Annie Jupiter-Jones with her dad, Tom Ammiano at Precita Park.
Saturday in the Park with Tom Ammiano
by Hank Donat
If it's true that it takes a village, the Mission District is resolutely that village. Reminders of this greeted me as I stepped off a 27-Bryant bus at 16th Street so I could see the Rigo mural "Birds/Cars" on the side of the house at 1712 Bryant.
All along several blocks to my next destination were symbols of community. Flyers promoting fundraisers, neighborhood meetings, bands, Carnaval, and peace were taped to light poles and in windows. (Posters are considered a blight by many. Personally, I don't think they're our biggest problem.)
I was joining
I first became acquainted with Tom Ammiano in 1989, around the time Annie had asked her mothers for information about her father. Ammiano, then a gay teacher and comedian with a new, 9 year-old daughter in his life, was performing the one-man show "Pouf Positive" when I interviewed him for the Sentinel newspaper. Later, I shared the stand-up comedy stage with Ammiano at Josie's and the Great American Music Hall.
Ammiano astonished even seasoned observers with his rise as president of the Board of Supervisors and with the 1999 write-in campaign that got him in the run-off for mayor against Willie Brown. "That was the sprint. This is the marathon," says Ammiano of this year's run for Room 200.
It's a beautiful day. Annie and Miss J are playing with a ball on the sidewalk. Annie looks bright and happy, like spring itself. The last time I saw her she said I looked like New Kids on the Block. We're both a good deal older now.
Miss J is happy, too. She gives a big bear hug to the family dog, a brawny pit bull named Chamgo. I can't watch a tiny child play with a pit bull without holding my breath.
Annie tells me Chamgo, who's very sweet, came into the family through BAD RAP, an organization that offers resources for the rescue of pit bulls in addition to education and support. "He's the same age as Justice, so it's nice." Annie says as I exhale. (www.badrap.org)
It doesn't surprise me that Chamgo's origin is community-based. Little about Annie's family is not rooted in friends and neighbors. She learned to ride her bike inside the Woman's Building, which her mothers co-founded.
Justice's father, Isaac Alcanpar, 23, and Annie will become teachers after graduating from San Francisco State in December. This summer, the couple is taking Justice along with them on a trip to Latin America for work and study.
Justice is well traveled. Annie says, "When she was six months old we took her to New Jersey to meet the Ammianos. That was something. Can you believe my Dad's the quiet one?"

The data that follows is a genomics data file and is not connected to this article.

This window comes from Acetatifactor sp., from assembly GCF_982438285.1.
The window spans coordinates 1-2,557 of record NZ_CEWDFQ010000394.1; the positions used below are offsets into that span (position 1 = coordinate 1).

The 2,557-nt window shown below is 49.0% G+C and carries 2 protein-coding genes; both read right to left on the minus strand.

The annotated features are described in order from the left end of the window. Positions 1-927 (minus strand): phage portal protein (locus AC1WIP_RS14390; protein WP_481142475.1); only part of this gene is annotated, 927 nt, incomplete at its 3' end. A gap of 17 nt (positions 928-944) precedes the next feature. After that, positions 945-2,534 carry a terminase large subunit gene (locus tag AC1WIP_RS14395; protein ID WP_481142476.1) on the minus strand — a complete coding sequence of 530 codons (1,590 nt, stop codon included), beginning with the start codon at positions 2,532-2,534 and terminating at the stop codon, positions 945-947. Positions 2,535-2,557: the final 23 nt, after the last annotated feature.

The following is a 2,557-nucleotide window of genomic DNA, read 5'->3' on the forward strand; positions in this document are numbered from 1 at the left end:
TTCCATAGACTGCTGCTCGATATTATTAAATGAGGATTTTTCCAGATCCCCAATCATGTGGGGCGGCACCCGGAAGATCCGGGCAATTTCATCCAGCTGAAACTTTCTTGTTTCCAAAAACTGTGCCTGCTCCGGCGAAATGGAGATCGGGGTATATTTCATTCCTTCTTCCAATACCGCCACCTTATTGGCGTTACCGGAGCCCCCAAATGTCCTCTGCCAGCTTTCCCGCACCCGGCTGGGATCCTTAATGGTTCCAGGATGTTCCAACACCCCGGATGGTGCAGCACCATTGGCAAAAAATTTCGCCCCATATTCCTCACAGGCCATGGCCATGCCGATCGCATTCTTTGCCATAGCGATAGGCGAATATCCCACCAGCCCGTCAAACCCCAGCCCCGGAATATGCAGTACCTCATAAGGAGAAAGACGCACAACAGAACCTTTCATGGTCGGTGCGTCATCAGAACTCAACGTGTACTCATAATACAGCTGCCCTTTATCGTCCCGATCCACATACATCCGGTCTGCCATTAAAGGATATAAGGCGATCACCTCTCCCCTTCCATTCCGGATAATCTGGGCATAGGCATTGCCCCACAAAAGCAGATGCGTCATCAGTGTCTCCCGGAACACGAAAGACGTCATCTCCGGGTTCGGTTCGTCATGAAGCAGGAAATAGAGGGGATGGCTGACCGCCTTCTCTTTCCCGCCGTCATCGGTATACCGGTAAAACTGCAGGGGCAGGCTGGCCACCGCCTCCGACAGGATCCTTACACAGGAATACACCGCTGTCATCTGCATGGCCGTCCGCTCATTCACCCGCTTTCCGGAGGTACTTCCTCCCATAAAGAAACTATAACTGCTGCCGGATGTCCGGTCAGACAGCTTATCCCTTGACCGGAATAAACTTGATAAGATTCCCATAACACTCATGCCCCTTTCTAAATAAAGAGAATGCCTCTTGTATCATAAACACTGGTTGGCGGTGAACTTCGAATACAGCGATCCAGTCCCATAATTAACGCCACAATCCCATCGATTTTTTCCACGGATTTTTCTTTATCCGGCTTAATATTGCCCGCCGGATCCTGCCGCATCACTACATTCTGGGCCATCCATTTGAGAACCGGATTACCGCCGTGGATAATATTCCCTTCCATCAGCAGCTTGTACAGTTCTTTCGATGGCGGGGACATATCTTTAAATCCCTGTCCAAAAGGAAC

Annie tells me
Miss J, who's
bobbing around and generally being
The child beams, "Roma for mayor!" Roma Guy is the longtime partner of Annie's mother, Diane Jones. Roma isn't running for mayor, but right now Miss J has my vote in the palm of her hand.
When Ammiano arrives he looks well. He seems no worse for the wear, having just come from an endorsement meeting with a political action committee whose views are squarely to the right of his.
Nor does he seem concerned by mayoral opponent Gavin Newsom's front runner status. "I think the bloom is off that rose," Ammiano says of a perception that Newsom is a sure thing, though recent polling data favors Newsom.
As we wend our way to Precita Park, where some kids Isaac works with are being honored by the Precita Eyes Mural Arts Visitors Center during a celebration for Mural Awareness Month, Ammiano receives an update on activities from his daughter's life.
Annie explains that the charter school for which she's a trustee is frustrated with its venue. Ammiano counsels her to be patient.
A friend of Annie's recently discovered that Tim Curbo, a teacher from the friend's youth, is also the late partner of Tom Ammiano. Kirbo died only days before Ammiano was elected to the Board of Supervisors. Annie says the friend wants Tom to know what a great teacher Curbo was.
Annie is a member of Loco Bloco, a city youth drum and dance ensemble. She wants Tom to buy their new CD and just happens to have one. Community begins at home - Dad shells out for the CD. (www.locobloco.org)
Loco Bloco got its float registered for Carnaval but missed a deadline for the gay pride parade and might not get in. Ammiano shrieks with laughter. "Ahh! It used be about the community. No one made the deadline! It was five people in a flat trying to pull it together!"
What started out this way was a lovely afternoon at the park. Ammiano may feel slighted that his charming daughter and Miss J overshadowed his entry in this candidates series.
But I couldn't help thinking that these young people are a reflection of this neighborhood, as Annie Jupiter-Jones is a reflection of Ammiano and of her mothers. I don't know if it takes a village, but I've seen what can happen with three moms and a Tom. I wish they showed kids like this on The Real World.
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Copyright 2003 Hank Donat